Catalonia Crackdown: Spanish Region Reins In Cannabis Industry

The raids in Catalonia were highlighted in a detailed piece published by Reuters.

A riveting piece published on Wednesday by Reuters brought into focus the response from law enforcement to illicit cannabis production and trafficking in the Spanish region of Catalonia.

“Heavily-armed police officers arrived in a well-to-do Barcelona suburb before dawn to raid a two-storey house that turned out to be packed with 800 marijuana plants growing under powerful lamps,” Reuters journalists Horaci Garcia and Joan Faus wrote. “The recent raid, on which Reuters accompanied the officers as they arrested two Albanian nationals, is part of an almost daily police routine in the Spanish region of Catalonia as it cracks down on the booming illegal production of marijuana, often run by local and international drug gangs.”

Catalonia, home to the majestic city of Barcelona, has a fraught relationship with the Spanish government –– and the tension has extended to cannabis policy. 

It is “now Spain’s top producing region, with most exports channelled by road to France,” according to Reuters, which noted that the region is “attractive because producers can use properties left empty after the bursting of Spain’s property bubble in 2008, the process to evict them is lengthy, theft of electricity does not carry a jail sentence, and marijuana-related crimes carry lighter sentences than in neighbouring countries.”

In 2017, Catalonia legalized cannabis clubs, but an abrupt court ruling in 2021 overturned that law. 

The ruling put the cannabis clubs that had sprung up around Barcelona in legal limbo, but as Reuters noted in its story this week, the clubs now operate under “self-imposed rules,” under which they “grow their own marijuana, only let in adults who can buy up to 60 grams monthly and take 15 days to approve memberships to put off short-term tourists.”

“But many clubs, which are often barely recognisable from outside, do not stick to the rules because they are voluntary,” according to Reuters.

“We believe the lack of (legal) control is causing many problems,” Eric Asensio, head of the Catalan federation of cannabis clubs, told the news service

Cultivating cannabis is against the law in Spain. Last year, Spanish lawmakers approved a measure that would authorize medical cannabis treatment in the country.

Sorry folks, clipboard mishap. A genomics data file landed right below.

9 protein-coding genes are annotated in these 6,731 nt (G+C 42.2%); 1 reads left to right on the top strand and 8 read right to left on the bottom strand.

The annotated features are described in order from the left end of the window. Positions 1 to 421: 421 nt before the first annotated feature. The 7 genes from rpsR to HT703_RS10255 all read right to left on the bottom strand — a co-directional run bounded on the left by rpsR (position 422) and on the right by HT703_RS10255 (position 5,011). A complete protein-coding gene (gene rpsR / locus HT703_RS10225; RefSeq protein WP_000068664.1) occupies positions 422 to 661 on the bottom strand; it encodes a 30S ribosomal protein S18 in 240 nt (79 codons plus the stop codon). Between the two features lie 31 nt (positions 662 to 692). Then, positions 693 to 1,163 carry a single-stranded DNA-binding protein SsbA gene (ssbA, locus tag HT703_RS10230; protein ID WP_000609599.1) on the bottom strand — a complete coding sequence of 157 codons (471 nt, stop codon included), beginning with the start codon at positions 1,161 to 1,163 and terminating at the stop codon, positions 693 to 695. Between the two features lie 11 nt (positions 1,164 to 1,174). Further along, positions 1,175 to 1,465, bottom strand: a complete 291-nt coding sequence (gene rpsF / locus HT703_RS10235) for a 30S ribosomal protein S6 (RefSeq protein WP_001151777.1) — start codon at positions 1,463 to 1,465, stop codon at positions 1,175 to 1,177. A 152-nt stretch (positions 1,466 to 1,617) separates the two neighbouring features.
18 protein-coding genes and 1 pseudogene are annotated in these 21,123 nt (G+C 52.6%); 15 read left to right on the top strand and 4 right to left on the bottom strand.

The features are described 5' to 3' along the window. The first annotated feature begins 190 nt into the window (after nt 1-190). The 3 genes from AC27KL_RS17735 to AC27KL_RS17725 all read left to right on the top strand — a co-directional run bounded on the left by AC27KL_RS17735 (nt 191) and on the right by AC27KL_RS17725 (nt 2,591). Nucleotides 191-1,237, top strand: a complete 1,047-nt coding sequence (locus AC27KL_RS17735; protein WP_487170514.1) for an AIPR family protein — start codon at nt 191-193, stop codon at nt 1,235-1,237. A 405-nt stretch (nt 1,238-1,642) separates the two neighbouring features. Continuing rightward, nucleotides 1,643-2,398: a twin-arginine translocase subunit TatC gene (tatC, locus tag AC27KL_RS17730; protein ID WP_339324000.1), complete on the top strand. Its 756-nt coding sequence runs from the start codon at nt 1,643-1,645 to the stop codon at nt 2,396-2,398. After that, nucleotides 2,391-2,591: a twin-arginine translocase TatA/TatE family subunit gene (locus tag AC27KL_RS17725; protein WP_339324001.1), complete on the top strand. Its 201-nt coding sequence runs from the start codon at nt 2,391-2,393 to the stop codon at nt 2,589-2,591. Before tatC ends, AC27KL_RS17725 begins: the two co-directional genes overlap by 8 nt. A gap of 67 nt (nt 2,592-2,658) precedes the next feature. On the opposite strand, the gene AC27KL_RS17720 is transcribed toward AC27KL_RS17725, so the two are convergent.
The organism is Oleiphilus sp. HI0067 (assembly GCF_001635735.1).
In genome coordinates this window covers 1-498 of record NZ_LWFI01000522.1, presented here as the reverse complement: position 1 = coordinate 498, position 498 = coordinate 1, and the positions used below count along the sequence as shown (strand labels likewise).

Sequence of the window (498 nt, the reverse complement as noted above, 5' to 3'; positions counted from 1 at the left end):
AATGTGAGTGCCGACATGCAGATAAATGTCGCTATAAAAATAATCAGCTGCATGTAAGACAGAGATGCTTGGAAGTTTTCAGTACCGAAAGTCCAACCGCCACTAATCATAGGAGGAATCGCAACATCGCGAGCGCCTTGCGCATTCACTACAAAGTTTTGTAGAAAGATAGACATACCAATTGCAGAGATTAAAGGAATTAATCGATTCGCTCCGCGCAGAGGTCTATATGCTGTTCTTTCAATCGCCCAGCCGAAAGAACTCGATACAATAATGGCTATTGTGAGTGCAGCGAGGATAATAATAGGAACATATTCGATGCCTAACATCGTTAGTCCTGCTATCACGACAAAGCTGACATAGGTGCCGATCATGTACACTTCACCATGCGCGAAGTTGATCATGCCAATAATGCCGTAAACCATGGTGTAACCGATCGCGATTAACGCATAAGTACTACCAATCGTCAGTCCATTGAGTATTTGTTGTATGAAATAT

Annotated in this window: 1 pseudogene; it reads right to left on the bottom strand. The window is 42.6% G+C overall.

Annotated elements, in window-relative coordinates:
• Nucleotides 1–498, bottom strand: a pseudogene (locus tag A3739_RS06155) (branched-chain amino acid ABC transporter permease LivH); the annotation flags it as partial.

In November, the country’s “Guardia Civil,” a law enforcement agency in Spain, took down an organization with more than 32 tons of cannabis stored in various cities throughout the country. Police said that it was a record-setting bust.

“The Civil Guard has seized the largest cache of packaged marijuana found so far. The Jardines operation has concluded with the seizure of 32,370.2 kilograms of marijuana buds, the largest seizure of this substance, not only in Spain, but also internationally. Its equivalence in complete plants would be approximately 1,100,000 copies,” Spanish police said at the time.

“The twenty detainees – nine men and eleven women between the ages of 20 and 59 – were part of an organization with offices in Toledo, Ciudad Real, Valencia and Asturias, which controlled the entire drug production and distribution process,” the police continued in the announcement, detailing the arrest. “The investigation began with an inspection by the Civil Guard of several industrial hemp plantations in Villacañas (Toledo). The main [plantation] investigated owned a company with which they acquired the seeds. A second transported and planted them. Another company was in charge of the care, maintenance, collection and drying of the specimens.” 

The police said that the detainees packaged the contraband in “different formats to send them both to places in Spanish territory and to European countries, mainly Switzerland, Holland, Germany and Belgium.”

Leave a Reply

Your email address will not be published. Required fields are marked *

Related Posts